“Are you sexually active?”, the young doctor asked just as she was about to swab at the top of my vagina, the second time in a week, for a HVS test. Perhaps the doctor would be able to determine what was causing my now frequent episodes of pelvic cramps, even when I’m not entertaining the witch.
When I replied that I was married and, of course, I can’t help but be sexually active, She said “Oh sorry”. But I could feel the gathering contempt that would have been directed at me if I had simply said I was, and not mention the fact that I was doing the deed legally oh.
Come to think of it, she wasn’t my doctor. All she was required to do was get the sample and get it to the lab, where they would find out anyway if I was sexually active, by the colony of bacteria they would find in the sample. So that question was totally unnecessary. Let’s not forget that I was tense at having to undergo this procedure the second time in one week, but I had heaved a sigh of relief when I saw it was a female nurse the second time around, only to be hit with those unnecessary questions.
I will admit, it was something that I thought about most of that day and I told my baby sister later that day when we spoke, only for her to tell me she had encountered such before at her company’s hospital. She had gone in after weeks of feeling tired and a constant headache that wasn’t going away, no matter the amount of pain meds she was popping.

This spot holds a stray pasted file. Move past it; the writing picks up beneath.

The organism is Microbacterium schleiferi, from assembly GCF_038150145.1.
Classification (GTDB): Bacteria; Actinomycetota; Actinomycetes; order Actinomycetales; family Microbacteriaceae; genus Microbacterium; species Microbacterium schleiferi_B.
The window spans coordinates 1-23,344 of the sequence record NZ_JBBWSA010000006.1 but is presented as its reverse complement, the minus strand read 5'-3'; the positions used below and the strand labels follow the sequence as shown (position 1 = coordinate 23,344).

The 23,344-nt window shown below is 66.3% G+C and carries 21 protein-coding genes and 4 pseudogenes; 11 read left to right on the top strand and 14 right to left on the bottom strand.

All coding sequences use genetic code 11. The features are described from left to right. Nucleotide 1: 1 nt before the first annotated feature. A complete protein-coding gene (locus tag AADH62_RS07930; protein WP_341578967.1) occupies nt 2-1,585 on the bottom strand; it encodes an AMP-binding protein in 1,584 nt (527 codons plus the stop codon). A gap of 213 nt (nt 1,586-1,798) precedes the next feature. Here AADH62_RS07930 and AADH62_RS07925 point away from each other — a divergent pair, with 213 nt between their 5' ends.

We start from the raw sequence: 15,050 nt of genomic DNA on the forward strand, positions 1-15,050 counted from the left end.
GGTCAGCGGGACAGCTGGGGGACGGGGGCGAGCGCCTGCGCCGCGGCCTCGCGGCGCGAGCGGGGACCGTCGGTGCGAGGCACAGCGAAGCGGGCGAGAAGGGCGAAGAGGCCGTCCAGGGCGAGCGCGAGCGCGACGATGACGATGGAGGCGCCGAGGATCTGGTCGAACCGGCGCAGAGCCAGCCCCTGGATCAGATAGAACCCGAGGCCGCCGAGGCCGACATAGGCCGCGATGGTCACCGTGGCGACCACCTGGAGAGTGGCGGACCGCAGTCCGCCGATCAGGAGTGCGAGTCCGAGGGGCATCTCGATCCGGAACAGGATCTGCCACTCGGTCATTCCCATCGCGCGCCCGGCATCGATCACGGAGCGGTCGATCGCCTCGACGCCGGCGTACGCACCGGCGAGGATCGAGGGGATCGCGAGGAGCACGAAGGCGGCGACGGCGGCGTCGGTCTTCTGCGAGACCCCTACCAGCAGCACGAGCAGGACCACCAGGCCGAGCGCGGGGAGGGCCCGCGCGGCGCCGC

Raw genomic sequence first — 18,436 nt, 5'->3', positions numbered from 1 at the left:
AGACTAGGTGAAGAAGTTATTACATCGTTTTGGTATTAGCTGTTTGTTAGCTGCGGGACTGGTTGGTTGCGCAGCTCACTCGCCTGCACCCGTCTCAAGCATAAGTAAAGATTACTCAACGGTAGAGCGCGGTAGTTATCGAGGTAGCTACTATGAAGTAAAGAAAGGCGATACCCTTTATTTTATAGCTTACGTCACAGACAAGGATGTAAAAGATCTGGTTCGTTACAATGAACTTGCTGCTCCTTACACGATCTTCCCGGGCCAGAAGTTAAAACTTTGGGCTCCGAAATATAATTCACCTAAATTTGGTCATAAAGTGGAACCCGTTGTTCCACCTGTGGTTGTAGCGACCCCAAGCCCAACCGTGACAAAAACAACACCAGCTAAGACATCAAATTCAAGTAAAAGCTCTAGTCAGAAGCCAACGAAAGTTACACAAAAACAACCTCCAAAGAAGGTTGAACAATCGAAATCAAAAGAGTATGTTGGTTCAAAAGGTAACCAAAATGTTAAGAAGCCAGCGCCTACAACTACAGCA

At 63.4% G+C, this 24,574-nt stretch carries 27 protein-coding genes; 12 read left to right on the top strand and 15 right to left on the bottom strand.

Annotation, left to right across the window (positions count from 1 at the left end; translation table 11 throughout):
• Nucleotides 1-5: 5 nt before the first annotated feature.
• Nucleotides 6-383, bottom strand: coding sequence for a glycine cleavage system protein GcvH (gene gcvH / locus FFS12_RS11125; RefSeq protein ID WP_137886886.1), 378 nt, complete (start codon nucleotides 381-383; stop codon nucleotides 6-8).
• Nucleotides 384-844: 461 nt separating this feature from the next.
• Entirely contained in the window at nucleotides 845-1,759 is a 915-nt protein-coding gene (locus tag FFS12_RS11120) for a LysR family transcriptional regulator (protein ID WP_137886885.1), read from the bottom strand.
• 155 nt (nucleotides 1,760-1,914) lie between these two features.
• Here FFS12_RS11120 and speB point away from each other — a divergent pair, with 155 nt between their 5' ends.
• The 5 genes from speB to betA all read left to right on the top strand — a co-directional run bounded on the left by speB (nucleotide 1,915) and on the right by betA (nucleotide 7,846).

She said the doctor, whom she later found out as was a Gynaecologist in charge of the maternity unit of the hospital, had asked if she was sexually active and how many sexual partners she had had. On top wetin nau? Tiredness and headache?
She answered and her answers had tinted the rest of the time, she spent in his consulting room. While on one level, his question was a professional one, but was there a need to infuse their own personal perception of right or wrong, or stand on a moral pedestal to condemn their patients who weren’t lying as they would have wanted them to?
Compared to my experience and that of my sister’s, Mayowa’s story was a terrible experience. Mayowa felt like the ground should just open up and swallow her, given the amount of shame she felt and the number of people who got to know the intimate details of her life in that moment.
She had gone to see the doctor and it turned out that there were two doctors to one office. For some reason, her answers to the doctor’s questions were sources of mirth for him. To the extent, he even called his colleague, who was attending to another patient to take a look at Mayowa, “This girl na ogbologbo” and had gone on to tell her some of the things which Mayowa had told him in confidence. At least, it was expected that whatever conversation you had with your doctor was supposed to be confidential, right?
Mayowa said the doctor turned it into a funfair, asking more questions, taking notes and talking about the likely reasons, all the while finding it funny that she had had that number of sexual partners in one year, that none of them had been with her more than once.